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2012-05-25 16:49:13

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  1. CN innervation of the tongue for taste, pain and motor.
    • Taste - CN VII, IX and X
    • Pain - CN V3, IX and X
    • Motor - CN XII
  2. Failure of the maxillary and medial nasal processes to fuse results in what?
    Cleft lip
  3. Failure of the lateral and/or medial palatine processes and the nasal septum fusion results in what?
    Cleft palate
  4. Name the most common salivary tumor. Where does it occur? What type of tissue does it contain?
    Pleomorphic adenoma in the parotid gland

    epithelial and mesenchymal (hence pleomorphic)
  5. Name the three types of salivary tumors and their distinguishing features.
    Pleomorphic adenoma - painless, moveable, parotid gland - most common

    Warthin's Tumor - columnar epithelium surrounded by lymphatic tissue - 2nd most common

    Mucoepidermoid Carcinoma - most common malignant salivary gland tumor
  6. This syndrome is autosomal dominant, seen with telangiectasias, aneurysms, AV malformations, nose, GI and visceral bleeds.
    Osler-Weber-Rendo Syndrome
  7. What drug causes gingival hyperplasia?
  8. What syndrome is associated with Xerostomia?
    Sjogren's Syndrome
  9. What is sialolithiasis? What is sialodenitis?
    • Sialolithiasis - salivary stones
    • Sialodenitis - s. aureus or viridans infection of salivary glands
  10. What infection is associated with DKA?
  11. The _ migrates down from the base of the tongue in embryonal development.
    Thyroid gland
  12. What medication is used to treat allergic rhinitis, nasal polyps and eustachian tube dysfunction?
    Intranasal steroids
  13. What are the different sinuses that can get infected in sinusitis?
    • Maxillary, Frontal and Sphenoid Sinuses
    • Ethmoid Air Cells
  14. What patient populations are susceptible to mucormycosis?
    • Diabetics - Assoc with DKA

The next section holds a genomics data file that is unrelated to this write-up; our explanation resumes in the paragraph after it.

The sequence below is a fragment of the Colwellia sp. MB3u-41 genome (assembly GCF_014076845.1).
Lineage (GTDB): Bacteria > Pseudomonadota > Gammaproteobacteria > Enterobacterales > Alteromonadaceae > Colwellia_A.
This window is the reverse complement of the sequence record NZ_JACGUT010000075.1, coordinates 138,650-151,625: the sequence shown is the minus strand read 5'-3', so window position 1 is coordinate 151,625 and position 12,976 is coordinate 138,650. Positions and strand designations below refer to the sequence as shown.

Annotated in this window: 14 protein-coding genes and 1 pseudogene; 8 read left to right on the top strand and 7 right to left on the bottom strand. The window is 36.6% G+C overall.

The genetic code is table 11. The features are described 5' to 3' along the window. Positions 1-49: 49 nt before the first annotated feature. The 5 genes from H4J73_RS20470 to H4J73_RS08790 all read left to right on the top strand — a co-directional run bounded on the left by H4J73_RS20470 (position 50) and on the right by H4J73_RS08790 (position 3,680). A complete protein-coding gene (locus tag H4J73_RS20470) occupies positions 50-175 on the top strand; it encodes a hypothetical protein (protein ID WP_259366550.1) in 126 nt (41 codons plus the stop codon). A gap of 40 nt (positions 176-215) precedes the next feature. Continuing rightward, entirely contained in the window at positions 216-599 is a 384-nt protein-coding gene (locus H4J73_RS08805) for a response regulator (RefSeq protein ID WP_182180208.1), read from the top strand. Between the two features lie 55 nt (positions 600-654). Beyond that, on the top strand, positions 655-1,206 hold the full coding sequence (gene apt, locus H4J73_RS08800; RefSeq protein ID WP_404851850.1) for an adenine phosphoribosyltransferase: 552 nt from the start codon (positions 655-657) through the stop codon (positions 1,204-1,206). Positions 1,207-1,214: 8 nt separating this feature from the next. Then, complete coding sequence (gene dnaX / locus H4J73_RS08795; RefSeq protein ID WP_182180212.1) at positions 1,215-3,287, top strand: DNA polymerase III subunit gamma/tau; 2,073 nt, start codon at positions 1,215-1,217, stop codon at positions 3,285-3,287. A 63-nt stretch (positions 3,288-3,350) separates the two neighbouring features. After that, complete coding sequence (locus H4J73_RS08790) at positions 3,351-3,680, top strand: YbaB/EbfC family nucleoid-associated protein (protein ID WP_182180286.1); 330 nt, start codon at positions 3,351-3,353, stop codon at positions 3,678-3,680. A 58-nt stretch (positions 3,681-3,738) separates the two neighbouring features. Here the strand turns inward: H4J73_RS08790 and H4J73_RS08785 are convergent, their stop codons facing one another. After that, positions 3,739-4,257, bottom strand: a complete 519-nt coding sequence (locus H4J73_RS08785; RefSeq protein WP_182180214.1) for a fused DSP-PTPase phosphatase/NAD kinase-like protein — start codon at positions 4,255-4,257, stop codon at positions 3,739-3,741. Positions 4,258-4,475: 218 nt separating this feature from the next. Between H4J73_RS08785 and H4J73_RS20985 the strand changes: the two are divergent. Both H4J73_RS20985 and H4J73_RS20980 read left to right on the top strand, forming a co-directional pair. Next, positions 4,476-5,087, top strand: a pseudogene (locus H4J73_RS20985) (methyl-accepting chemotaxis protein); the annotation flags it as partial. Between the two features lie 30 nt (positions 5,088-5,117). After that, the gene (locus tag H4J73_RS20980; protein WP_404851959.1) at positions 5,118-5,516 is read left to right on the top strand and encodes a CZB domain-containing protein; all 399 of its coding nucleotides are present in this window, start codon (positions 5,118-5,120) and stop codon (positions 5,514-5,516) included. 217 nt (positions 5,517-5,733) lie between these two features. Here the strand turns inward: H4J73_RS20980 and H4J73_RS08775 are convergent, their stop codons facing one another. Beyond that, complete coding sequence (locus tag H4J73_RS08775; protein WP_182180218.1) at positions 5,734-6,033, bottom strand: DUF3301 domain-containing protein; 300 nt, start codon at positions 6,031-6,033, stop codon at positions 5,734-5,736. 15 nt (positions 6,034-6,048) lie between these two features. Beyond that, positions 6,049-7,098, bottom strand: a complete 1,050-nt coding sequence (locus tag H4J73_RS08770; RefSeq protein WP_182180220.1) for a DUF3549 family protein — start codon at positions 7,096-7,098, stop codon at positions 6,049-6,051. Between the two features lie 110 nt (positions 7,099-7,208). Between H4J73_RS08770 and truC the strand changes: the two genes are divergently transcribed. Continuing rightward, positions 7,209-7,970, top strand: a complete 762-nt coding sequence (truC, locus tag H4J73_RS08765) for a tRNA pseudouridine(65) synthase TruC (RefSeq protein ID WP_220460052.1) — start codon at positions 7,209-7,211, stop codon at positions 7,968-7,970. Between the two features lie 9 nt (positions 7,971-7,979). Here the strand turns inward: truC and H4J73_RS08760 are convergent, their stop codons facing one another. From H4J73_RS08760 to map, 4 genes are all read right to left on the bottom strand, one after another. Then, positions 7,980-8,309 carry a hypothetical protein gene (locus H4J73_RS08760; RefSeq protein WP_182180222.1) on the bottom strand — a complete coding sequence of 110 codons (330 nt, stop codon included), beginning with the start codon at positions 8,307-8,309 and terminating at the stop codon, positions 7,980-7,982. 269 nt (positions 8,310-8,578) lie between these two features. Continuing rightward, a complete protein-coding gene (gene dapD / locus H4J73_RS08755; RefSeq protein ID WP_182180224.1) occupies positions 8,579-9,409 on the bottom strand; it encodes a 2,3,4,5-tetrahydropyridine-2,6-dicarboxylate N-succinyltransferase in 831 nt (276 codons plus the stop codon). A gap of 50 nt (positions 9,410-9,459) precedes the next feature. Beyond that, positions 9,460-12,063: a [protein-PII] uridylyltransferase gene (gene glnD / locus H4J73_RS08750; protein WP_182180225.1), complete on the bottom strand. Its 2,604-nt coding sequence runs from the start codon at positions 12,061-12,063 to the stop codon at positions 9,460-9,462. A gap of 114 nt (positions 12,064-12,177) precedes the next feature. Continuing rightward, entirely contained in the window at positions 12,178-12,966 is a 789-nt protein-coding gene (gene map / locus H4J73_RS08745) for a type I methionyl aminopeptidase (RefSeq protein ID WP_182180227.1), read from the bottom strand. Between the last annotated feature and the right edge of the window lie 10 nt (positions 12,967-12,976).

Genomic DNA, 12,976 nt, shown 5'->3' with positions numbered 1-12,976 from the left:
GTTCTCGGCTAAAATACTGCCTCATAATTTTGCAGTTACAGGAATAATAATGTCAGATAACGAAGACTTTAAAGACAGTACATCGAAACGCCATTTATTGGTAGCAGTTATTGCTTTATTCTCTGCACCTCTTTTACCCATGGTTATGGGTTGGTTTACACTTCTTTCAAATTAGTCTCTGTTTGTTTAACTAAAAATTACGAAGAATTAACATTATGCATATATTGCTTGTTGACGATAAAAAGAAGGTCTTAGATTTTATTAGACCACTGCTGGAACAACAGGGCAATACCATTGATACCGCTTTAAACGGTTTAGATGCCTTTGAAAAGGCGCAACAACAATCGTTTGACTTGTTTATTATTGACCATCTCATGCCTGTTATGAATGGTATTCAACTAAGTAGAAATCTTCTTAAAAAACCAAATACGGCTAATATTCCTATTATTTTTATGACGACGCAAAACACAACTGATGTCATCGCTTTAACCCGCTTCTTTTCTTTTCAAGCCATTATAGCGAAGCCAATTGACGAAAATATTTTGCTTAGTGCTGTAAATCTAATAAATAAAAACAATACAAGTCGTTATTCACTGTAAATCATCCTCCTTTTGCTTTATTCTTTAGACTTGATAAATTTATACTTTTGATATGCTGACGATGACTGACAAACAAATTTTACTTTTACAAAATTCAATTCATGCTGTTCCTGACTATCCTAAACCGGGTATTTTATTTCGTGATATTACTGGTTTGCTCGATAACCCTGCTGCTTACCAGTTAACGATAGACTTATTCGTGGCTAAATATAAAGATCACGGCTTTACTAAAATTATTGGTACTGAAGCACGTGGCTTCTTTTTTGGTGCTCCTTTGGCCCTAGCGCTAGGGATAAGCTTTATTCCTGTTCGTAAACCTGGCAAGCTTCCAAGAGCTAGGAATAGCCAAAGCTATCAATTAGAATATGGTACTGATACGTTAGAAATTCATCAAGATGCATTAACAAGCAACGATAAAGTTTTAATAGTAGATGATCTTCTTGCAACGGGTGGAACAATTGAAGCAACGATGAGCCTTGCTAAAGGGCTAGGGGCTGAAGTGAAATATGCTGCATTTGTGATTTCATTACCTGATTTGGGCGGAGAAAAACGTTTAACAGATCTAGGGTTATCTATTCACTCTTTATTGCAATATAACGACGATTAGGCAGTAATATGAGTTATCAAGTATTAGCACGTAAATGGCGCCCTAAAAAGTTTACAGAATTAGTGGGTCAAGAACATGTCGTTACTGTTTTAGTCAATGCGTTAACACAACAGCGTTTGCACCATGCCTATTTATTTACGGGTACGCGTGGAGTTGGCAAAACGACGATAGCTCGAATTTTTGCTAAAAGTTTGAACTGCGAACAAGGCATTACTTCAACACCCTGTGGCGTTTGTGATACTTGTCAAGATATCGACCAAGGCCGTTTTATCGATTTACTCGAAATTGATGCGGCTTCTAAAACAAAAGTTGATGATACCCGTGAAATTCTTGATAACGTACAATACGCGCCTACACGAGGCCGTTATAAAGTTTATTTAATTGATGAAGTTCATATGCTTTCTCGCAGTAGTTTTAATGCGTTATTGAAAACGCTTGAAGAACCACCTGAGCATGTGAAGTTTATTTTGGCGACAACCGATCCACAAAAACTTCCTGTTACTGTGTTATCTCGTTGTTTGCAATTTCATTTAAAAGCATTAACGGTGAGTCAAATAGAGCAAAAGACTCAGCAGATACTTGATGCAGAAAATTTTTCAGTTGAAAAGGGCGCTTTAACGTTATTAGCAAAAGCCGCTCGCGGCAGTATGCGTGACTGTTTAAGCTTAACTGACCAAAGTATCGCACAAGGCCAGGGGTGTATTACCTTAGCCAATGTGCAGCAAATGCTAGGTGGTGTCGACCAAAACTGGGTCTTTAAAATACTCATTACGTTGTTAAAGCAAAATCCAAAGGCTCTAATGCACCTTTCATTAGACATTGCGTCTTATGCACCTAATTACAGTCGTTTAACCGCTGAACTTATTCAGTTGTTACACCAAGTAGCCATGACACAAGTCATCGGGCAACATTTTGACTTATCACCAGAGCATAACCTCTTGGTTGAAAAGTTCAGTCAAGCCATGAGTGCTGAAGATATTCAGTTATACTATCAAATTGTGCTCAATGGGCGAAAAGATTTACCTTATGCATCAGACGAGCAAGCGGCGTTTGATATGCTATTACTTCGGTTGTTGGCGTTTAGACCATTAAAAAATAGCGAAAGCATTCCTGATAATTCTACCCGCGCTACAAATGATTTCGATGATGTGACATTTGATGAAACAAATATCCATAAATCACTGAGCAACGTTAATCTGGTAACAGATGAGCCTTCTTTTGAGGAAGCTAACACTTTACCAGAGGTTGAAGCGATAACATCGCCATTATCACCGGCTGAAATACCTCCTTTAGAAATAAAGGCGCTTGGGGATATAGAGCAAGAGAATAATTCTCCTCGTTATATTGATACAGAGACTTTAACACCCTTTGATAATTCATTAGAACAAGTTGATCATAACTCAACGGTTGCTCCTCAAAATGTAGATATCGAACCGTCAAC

• HIV
    • Leukemia
    • Burn/Trauma
    • Malnutrition
    • Patients taking Deferoxamine
  15. Digestive Tract Histo: non-keratinized stratified squamous epithelium
  16. Digestive Tract Histo: gastric glands
  17. Digestive Tract Histo: villi and microvilli, Brunner's glands and Crypts of Lieberkuhn
  18. What do Brunner's Glands secrete?
  19. Digestive Tract Histo: goblet cells, Plicae circulares and Crypts of Lieberkuhn
  20. Digestive Tract Histo: Peyer's Patches, plicae circularis and Crypts of Lieberkuhn
  21. Digestive Tract Histo: crypts but no villi
  22. Name the three embryological sections of the GI tract and their main arterial blood supply.
    • Foregut - pharynx to duodenum - Celiac Artery
    • Midgut - duodenum to T. colon - SMA
    • Hindgut - T. colon to rectum - IMA
  23. What GI disease is associated with Down Syndrome?
    Duodenal Atresia
  24. This is an extrusion of abdominal contents through abdominal folds which are not covered by peritoneum.
  25. This is a persistent herniation of abdominal contents into umbilical cord which is covered by peritoneum.
  26. This embryological disorder results in cyanosis, choking and vomiting with feeding, air bubble on CXR, polyhydramnios, failure to thrive and pneumonitis.
    Tracheoesophageal fistula
  27. Which type of Tracheoesophageal fistula is the most common type?
    Type C - blind upper esophagus, lower esophagus connected to trachea.
  28. Name the 4 layers of the gut wall and their contents.
    1) mucosa (epithelium, lamina propria, muscularis mucosa)

    2) submucosa (Meissner's plexus)

    3) muscularis externa (Auerbach's plexus)

    4) Serosa/Adventitia
  29. Herniation of tissue at junction of pharynx and esophagus. Presents with halitosis, dysphagia, obstruction.

    Located immediately above UES
    Zenker's Diverticulum
  30. Esophageal diverticula located in the middle of the esophagus
    Traction diverticulum
  31. Esophageal diverticula located just above the LES
    Epiphrenic diverticulum
  32. What substance is required for LES relaxtion?
    Nitric Oxide
  33. Achalasia: Path, diagnosis, risk factor for what?
    Failure of LES relaxation due to loss of Myenteric (Auerbach) plexus.

    Barium swallow -> bird beak

    Risk factor for esophageal carcinoma
  34. In which abdominal wall defect is the liver often found protruding? Other anomalies common?
  35. Disease presenting with bilious vomiting, feeding intolerance, gastric distention. What is its pathogenesis?
    Annular Pancreas

    2/3 asymptomatic

    pancreas head grows in a ring causing duodenal narrowing
  36. Esophageal Path: painless bleeding in lower 1/3 of esophagus. Seen with cirrhosis.
    Esophageal varices
  37. Esophageal Path: Seen in HIV patients with HSV-1, punched out ulcers, candida or CMV.
  38. Esophageal Path: mucosal lacerations at GE junction due to barfing. Seen with hematemesis.
    Mallory-Weiss tearing
  39. Esophageal Path: Mallory-Weiss barfing that has caused a transmural rupture
    Boerhaave Syndrome
  40. Esophageal Path: Dysphagia of solids, associated with caustic ingestion or GERD
    Esophageal Strictures
  41. Esophageal Path: Triad of Dysphagia, Iron Deficiency and Glossitis
  42. Esophageal Path: Glandular metaplasia (squamous -> columnar) associated with GERD and increased risk of esophageal carcinoma.
    Barrett's Esophagus